Missy Elliot on the cover of Faze Magazine!
We all want to be rich and famous.
Not just a-cool-car-and-nice-clothes kind of rich, but a-car-for-every-day-of-the-week-and-a-different-outfit-for-every-day-of-the-year kind of rich. And so famous that when Ashton Kutcher calls us to tell us about his latest idea for a great Punk’d episode we’re too busy getting ready for a night out with Colin Farrell.
But who doesn’t want that kind of life? It’s the way of the Western world [see Show Me the Money, page 54]. We just want to be happy, so we go to school every day so we can learn what we need to in order to make lots of money when we get out, or we practice singing into our hairbrush every night so we can be an overnight success and get signed to a major label, or we starve ourselves so a scout from a top modelling agency will spot us waiting for a bus, and ask us to be a runway model in Paris. Sometimes we want it so badly we’re blinded to reality and end up getting scammed by some con artist feeding off of our desire to succeed [see Super Star, page 36].
Although, you’ve got to wonder sometimes, why do so many rich and famous people seem so unhappy? What could have possibly been so wrong with Kurt Cobain’s life that he couldn’t face another day [see SAD, page 52], and why does Eminem still seem so angry with the world, and why hasn’t Bill Gates retired yet? How much money does he really need?
When I saw the “street kid” (pictured above) sitting on the sidewalk a million things went through my head (one of which was that he had a great sense of humour). So, I took his picture, went home, and tried to figure things out. The more I think about it, the more I understand that money and fame have very little to do with happiness.
Lorraine is the Founder and Editor-in-Chief of Faze Magazine
Letters To The Editor
I was shocked and disgusted that the best Canadian role model for teenagers you could find was Bif Naked [Back-to-School, 2003] with her tattoos and cleavage.
Joyce Sawatzky, School Librarian, Winkler, Manitoba
Editor’s note: Joyce, shame on you for not actually reading the article yet forming such a harsh impression based on appearances. Do you judge your students so superficially? If Jesus walked into your library would you be “shocked and disgusted” by his long shaggy hair and hippy clothes? As for Bif…someone who believes in the need to get involved in our community, that saying ‘no’ to drugs is okay, that violence is not okay, that labeling is wrong, and that every person can make a difference regardless of what they look like, seems like a pretty good role model to us.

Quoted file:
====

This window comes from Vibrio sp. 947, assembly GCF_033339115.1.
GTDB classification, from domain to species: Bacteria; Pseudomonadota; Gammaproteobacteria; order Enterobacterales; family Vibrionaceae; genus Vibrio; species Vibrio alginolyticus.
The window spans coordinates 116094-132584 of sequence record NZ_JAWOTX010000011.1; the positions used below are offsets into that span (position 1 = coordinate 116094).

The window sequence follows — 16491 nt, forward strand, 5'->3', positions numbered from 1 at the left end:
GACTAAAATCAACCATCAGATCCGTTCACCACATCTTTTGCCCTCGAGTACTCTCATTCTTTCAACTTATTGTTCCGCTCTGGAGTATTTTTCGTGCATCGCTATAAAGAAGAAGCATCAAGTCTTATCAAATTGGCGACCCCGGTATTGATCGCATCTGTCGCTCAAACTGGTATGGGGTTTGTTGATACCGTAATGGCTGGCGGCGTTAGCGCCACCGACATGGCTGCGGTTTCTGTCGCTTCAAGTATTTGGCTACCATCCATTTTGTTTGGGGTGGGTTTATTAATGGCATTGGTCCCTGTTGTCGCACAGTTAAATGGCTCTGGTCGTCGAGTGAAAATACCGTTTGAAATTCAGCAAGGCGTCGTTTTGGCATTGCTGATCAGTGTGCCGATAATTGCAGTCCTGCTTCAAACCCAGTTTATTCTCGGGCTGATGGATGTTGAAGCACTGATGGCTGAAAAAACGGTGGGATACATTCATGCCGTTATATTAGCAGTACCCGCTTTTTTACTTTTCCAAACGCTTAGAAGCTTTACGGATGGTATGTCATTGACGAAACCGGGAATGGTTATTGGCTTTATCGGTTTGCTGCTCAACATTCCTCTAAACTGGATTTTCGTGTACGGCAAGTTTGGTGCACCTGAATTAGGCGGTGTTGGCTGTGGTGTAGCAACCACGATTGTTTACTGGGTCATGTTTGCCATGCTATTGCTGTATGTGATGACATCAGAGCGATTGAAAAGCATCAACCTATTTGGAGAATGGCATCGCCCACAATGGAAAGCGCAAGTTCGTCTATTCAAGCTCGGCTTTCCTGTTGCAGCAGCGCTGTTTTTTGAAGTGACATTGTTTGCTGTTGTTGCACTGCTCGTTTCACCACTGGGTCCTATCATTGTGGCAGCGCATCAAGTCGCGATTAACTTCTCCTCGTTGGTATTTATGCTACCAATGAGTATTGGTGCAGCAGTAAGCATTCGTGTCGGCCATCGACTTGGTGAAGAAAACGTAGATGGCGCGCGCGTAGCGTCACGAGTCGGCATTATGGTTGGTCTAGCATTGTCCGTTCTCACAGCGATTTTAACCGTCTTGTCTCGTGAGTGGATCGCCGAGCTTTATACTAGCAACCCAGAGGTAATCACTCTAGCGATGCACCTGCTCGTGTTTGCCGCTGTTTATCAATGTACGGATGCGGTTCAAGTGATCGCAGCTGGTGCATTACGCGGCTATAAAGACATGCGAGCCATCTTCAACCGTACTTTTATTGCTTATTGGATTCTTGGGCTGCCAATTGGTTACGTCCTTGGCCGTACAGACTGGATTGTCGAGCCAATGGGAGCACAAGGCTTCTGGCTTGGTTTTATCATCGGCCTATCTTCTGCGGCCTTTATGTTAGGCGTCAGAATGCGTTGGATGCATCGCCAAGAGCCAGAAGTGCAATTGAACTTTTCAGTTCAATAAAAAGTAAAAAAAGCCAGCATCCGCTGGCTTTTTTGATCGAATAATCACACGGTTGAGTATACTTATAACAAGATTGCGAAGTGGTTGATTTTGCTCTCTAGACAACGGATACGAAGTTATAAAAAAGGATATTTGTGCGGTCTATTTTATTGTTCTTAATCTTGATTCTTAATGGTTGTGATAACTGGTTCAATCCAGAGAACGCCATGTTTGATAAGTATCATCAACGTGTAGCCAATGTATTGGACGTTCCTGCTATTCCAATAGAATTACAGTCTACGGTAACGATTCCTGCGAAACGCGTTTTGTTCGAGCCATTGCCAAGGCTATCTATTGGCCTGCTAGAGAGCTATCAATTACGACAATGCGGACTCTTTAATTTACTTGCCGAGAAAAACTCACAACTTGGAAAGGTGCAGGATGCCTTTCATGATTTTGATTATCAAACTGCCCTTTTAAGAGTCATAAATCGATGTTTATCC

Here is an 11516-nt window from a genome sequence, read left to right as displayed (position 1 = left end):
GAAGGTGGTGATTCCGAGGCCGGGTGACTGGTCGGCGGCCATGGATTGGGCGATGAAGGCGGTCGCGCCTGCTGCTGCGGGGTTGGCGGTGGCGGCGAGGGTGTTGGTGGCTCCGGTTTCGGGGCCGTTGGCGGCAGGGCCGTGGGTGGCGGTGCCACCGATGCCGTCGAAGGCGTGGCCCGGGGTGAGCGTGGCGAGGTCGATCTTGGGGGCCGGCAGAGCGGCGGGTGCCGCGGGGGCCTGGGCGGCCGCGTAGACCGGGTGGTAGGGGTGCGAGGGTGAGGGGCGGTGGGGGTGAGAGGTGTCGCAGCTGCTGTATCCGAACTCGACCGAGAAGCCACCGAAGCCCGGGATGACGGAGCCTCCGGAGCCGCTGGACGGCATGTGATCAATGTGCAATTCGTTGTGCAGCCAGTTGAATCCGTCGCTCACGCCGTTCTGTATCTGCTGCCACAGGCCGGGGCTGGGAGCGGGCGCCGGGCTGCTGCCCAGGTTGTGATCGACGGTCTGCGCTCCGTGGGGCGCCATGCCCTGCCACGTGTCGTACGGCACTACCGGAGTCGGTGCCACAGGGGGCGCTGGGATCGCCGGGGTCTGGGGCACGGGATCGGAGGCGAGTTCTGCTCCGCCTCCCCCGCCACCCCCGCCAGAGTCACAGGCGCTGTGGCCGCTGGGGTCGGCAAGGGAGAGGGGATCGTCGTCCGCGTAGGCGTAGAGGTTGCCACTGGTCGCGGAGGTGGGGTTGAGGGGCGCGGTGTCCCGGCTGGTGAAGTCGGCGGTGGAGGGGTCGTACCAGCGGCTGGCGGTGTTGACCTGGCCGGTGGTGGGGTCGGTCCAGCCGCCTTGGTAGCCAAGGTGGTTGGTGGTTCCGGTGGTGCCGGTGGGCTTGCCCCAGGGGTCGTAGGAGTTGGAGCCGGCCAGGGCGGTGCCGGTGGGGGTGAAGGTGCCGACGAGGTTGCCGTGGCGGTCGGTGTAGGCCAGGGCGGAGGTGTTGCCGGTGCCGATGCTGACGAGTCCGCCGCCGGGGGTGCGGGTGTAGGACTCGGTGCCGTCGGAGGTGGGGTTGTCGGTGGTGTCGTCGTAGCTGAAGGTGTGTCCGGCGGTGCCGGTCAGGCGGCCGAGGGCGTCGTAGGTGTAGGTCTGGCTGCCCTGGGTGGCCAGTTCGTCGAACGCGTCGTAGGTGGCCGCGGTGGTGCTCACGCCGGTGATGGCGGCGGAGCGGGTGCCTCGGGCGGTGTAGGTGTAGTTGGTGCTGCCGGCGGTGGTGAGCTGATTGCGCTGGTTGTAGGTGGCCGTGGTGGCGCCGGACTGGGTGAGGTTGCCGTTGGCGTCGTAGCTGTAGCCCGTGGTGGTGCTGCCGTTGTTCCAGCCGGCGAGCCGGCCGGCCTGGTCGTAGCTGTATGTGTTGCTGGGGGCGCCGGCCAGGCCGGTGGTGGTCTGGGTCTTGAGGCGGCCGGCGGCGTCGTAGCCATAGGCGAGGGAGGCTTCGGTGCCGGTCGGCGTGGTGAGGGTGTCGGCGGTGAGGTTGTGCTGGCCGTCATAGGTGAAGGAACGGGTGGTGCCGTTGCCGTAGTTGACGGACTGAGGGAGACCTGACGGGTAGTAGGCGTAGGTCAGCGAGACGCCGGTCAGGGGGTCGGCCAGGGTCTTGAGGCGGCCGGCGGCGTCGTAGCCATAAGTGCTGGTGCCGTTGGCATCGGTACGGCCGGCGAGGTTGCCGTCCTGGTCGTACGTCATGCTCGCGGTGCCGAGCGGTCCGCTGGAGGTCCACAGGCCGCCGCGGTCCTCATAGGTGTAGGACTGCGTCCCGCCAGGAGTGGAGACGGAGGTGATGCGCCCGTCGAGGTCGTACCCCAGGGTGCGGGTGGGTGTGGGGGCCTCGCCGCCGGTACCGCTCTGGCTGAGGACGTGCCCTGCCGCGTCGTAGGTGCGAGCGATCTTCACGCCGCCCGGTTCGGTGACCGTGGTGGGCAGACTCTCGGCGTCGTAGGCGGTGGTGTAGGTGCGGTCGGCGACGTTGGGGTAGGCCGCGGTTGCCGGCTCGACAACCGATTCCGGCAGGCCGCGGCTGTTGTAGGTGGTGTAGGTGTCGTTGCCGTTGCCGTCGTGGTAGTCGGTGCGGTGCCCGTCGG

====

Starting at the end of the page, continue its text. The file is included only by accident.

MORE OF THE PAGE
I really like your “Oh Canada…and Beyond” section. I love hearing about what teens are doing here and around the world. They’re always really interesting.
David, 13, Glace Bay, NS
Thanks for your article on cosmetic surgery [Bodies Under Construction, Back-to-School 2003]. I’ve been telling my best friend that she doesn’t need to ‘fix’ her nose, and that the biggest problem is in her head not on it, but she hasn’t been listening. I think the article has given her something to think about.
Adrianna, 18, Calmar, AB
I was really upset at the article, “The Sound of Style” [Back-to-School, 2003]. In it, you’re saying that you are what music you listen to, and if you wear Lady Enyce, you can’t like punk music. I have Ashanti’s CD, but the last concert I went to was Avril Lavigne’s. I think it’s totally unfair to judge people by what music they listen to.
Amber, 14, Toronto, ON
Editor’s note: See “Why One?” on page 44. Someone else agrees with you.
Your “Make Money in School” [Back-to-School, 2003] article was amazing. I started my own locker decorating service, and I’ve already made enough money to pay for my airfare to Cancun for March Break!
Hannah, 17, Maple, ON
Thanks for covering Capoeira in your Back-to-School Issue . It’s a totally cool form of martial arts and I’ve been into it for the past two years. It’s pretty impressive on the dance floor, too.
TJ, 16, Cyberspace
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